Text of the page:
Movie Review: 'The Favourite'
There’s a music cue in The Favourite that I was sure was a nod to Stanley Kubrick’s exquisite film Barry Lyndon. It would make sense — both are set in a similar time and place, and The Favourite must have been heavily influenced by Kubrick. But, no: I realized I actually recognized the music from the film version of Buffy the Vampire Slayer. OK, so there’s no direct comparison between The Favourite and Buffy, but there is more to this than you might expect: Although the reasons are different, I don’t believe either movie takes its subject very seriously.
The Favourite lands us in the 18th century court of Queen Anne, when England is at war and politics are tenuous. Anne is overly influenced by her friend Sarah, the Duchess of Marlborough — at least until Abigail, Sarah’s disgraced cousin, shows up, and a more intimate war begins over Abigail’s swift upward mobility, and which of the two cousins will ultimately win control over Anne, who is rapidly deteriorating in mental and physical health.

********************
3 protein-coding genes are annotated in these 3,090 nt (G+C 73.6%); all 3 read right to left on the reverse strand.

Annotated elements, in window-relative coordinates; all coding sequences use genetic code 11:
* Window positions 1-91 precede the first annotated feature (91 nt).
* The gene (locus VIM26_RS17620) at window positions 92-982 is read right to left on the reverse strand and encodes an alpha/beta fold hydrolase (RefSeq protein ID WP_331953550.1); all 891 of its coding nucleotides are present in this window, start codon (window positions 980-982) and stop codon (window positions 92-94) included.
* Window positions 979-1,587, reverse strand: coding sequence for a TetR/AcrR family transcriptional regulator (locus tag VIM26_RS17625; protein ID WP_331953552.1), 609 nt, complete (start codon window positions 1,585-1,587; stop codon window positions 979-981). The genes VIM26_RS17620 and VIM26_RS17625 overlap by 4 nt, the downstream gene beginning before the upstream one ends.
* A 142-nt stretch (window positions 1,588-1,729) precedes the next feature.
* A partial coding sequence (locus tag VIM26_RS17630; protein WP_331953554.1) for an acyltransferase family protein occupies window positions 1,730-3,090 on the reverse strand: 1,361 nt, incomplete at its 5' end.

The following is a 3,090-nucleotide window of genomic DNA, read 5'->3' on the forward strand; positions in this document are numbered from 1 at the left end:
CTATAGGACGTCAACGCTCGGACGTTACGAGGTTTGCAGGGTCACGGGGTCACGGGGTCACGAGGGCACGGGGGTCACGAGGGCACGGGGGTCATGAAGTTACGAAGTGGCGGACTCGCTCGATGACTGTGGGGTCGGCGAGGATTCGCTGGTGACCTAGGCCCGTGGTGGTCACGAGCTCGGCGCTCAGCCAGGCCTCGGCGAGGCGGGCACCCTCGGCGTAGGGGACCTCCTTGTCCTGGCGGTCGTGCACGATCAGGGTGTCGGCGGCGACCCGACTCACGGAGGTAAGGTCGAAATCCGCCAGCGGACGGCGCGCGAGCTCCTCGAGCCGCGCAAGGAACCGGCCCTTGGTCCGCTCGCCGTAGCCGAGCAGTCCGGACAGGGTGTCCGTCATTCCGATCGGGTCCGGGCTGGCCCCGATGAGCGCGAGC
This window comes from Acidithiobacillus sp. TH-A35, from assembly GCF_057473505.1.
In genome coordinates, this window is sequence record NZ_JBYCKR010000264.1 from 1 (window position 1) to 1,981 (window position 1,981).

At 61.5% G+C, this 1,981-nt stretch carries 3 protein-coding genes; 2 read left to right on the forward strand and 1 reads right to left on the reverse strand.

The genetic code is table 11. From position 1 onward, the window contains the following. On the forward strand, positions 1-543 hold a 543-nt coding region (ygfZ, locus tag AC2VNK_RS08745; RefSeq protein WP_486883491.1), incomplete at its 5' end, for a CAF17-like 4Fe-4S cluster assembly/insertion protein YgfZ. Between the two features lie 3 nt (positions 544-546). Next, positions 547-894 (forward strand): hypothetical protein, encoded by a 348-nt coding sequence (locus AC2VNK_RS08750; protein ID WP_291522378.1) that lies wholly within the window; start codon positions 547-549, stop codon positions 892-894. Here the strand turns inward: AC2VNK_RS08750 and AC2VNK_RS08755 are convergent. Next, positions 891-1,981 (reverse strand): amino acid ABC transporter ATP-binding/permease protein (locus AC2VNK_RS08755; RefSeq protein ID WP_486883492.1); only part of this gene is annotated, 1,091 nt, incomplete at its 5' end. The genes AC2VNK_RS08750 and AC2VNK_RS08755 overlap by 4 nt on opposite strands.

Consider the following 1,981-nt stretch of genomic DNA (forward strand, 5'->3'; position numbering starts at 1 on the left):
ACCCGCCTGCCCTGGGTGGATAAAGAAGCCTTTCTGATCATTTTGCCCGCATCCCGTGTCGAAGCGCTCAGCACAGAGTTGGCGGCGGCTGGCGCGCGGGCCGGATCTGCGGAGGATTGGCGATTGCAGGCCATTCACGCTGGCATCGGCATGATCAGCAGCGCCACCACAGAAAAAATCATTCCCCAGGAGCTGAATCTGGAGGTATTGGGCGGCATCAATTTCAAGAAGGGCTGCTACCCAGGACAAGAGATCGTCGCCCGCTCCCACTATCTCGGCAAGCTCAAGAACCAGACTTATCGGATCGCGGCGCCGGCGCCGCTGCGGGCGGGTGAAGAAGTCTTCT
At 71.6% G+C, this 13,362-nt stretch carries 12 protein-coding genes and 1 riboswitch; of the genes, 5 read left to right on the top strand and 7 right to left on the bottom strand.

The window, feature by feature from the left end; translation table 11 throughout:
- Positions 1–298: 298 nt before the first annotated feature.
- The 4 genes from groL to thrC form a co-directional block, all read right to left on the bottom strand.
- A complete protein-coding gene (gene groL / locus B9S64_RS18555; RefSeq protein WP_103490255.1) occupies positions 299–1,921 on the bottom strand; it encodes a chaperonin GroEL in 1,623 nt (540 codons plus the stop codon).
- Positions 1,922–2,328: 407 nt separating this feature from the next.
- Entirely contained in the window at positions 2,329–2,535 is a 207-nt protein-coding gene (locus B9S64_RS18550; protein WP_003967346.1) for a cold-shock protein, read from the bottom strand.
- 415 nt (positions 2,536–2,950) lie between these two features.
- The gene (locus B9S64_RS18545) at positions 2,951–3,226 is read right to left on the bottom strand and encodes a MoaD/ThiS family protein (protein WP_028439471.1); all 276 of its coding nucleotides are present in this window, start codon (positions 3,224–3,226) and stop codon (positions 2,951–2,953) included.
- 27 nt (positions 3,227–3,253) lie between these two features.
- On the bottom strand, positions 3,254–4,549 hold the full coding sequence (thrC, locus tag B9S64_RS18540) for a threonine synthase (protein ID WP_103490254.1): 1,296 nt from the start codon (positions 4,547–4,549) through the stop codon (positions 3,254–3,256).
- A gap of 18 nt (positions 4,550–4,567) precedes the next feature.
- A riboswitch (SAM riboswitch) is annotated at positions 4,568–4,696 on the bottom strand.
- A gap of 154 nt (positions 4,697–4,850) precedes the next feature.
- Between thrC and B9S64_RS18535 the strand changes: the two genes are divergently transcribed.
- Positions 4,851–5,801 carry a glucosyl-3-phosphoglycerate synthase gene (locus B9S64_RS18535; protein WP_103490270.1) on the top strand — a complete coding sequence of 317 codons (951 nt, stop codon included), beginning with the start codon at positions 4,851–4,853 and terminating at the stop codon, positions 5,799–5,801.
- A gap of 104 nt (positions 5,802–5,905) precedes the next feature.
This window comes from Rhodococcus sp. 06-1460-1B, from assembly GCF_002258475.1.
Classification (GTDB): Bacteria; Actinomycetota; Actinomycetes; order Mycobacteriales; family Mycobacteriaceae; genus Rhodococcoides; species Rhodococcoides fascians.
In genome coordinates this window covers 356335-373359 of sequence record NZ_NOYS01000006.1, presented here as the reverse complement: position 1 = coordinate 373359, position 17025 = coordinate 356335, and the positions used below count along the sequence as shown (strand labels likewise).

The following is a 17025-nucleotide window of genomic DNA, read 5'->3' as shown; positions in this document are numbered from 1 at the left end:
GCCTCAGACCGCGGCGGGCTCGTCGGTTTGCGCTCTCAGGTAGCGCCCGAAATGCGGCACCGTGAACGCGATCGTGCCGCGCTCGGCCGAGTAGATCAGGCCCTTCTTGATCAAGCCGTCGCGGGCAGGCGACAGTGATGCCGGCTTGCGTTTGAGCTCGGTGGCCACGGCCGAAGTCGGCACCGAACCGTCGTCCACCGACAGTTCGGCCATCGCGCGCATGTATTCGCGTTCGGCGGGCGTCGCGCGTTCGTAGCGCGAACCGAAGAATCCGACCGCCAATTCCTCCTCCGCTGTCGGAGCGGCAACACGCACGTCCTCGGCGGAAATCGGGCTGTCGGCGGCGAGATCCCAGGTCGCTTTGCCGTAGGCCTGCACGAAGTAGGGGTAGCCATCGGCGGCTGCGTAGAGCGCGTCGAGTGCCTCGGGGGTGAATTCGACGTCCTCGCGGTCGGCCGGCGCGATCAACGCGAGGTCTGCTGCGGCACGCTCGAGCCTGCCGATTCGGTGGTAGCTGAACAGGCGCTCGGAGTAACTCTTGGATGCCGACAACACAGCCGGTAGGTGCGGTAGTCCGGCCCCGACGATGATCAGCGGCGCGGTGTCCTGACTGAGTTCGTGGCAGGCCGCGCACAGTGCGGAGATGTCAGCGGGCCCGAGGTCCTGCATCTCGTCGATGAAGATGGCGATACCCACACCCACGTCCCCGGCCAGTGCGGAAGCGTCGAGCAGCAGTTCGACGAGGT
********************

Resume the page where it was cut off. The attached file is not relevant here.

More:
The Favourite is by far director Yorgos Lanthimos’s best and most accessible movie. He’s a polarizing filmmaker, but he seems to have curbed at least some of his worst impulses, especially what often appears to be a genuine hatred for his characters, and for the first time, I found actual human emotion in his work. Maybe he’s growing as a director, but I also think a lot of the credit for this goes to his three leads, Olivia Colman, Rachel Weisz, and Emma Stone, who are all superb — especially Colman, who is devastating as Queen Anne. Still, Lanthimos very clearly cares more about himself than them, unable to resist injecting himself into the movie, often in an ugly way, and usually to its detriment. He’s just not to a place yet where he can let a good story tell itself.
But whatever faults Lanthimos has, I repeat: The acting here is exceptional, layered with anxiety, insecurity, and pain, and almost certain to be recognized come Oscar time.